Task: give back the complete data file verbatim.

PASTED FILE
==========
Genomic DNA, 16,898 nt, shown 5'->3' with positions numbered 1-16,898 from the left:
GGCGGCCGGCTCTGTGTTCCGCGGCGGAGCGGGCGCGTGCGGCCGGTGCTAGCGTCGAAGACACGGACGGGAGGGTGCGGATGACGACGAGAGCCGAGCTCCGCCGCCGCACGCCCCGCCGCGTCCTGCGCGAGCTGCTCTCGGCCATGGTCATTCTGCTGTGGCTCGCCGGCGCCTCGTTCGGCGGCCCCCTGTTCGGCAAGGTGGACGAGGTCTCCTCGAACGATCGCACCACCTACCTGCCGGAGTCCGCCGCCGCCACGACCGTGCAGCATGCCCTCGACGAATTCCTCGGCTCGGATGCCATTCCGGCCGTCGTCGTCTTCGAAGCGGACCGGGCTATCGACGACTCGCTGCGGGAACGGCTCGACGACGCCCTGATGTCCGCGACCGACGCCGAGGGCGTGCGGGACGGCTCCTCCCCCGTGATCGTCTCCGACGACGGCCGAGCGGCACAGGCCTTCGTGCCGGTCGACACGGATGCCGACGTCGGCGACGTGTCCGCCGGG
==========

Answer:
Genomic DNA, 16,898 nt, shown 5'->3' with positions numbered 1-16,898 from the left:
GGCGGCCGGCTCTGTGTTCCGCGGCGGAGCGGGCGCGTGCGGCCGGTGCTAGCGTCGAAGACACGGACGGGAGGGTGCGGATGACGACGAGAGCCGAGCTCCGCCGCCGCACGCCCCGCCGCGTCCTGCGCGAGCTGCTCTCGGCCATGGTCATTCTGCTGTGGCTCGCCGGCGCCTCGTTCGGCGGCCCCCTGTTCGGCAAGGTGGACGAGGTCTCCTCGAACGATCGCACCACCTACCTGCCGGAGTCCGCCGCCGCCACGACCGTGCAGCATGCCCTCGACGAATTCCTCGGCTCGGATGCCATTCCGGCCGTCGTCGTCTTCGAAGCGGACCGGGCTATCGACGACTCGCTGCGGGAACGGCTCGACGACGCCCTGATGTCCGCGACCGACGCCGAGGGCGTGCGGGACGGCTCCTCCCCCGTGATCGTCTCCGACGACGGCCGAGCGGCACAGGCCTTCGTGCCGGTCGACACGGATGCCGACGTCGGCGACGTGTCCGCCGGG